Next up in our Stitch Directory is the Lazy Daisy Stitch. Lazy daisy stitch is actually a detached chain stitch and you’ll sometimes see it referred to by this name. It’s one of the first stitches that newbie embroiderers learn and is a very pretty stitch – great for leaves and petals.
Bring your thread to the front of your fabric and hold it down a little to the left with your left thumb. Then reinsert your needle back down into the fabric at the exact point you brought it out before and then bring it out again a little further below – the length you want your stitch to be. Then draw it through over the working thread. The loop you’ve made is secured by taking your needle through to the back over the end of the loop and just outside it. The needle in the diagram above is making this tying down stitch and, in the same movement is returning to the stitching line, ready to work another lazy daisy stitch on the other side of the stem to represent leaves. Lazy daisy stitch may also be used as a filling, spacing your stitches evenly as shown on the right.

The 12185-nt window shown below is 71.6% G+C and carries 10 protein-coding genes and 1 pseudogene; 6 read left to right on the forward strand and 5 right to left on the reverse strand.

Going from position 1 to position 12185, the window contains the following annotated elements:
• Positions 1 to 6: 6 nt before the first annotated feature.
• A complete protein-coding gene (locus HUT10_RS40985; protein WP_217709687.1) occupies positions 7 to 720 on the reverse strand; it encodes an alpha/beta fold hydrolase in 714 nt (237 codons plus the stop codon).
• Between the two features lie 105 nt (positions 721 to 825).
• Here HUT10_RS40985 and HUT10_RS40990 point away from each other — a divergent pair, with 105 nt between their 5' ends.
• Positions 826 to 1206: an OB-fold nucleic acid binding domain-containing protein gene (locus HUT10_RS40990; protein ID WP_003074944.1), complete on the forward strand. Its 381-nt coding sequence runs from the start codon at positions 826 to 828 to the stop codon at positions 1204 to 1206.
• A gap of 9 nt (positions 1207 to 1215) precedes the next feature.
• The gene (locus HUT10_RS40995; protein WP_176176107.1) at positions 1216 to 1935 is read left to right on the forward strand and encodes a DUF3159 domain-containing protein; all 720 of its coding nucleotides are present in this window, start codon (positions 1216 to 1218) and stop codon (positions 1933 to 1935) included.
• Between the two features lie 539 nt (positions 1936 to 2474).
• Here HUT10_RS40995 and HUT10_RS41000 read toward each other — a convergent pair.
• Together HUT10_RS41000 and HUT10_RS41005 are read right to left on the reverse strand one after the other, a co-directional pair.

You can also vary lazy daisy stitch – working it in exactly the same way as before, but making the looped part of the stitch quite small and the tying down stitch into a long tail. This variant can also be arranged singly or in groups.
I do hope that you’ve found this post useful, pop back next week when we’ll be looking at the Running Stitch!
*If you missed last week’s post about Herringbone Stitch you can find it here.*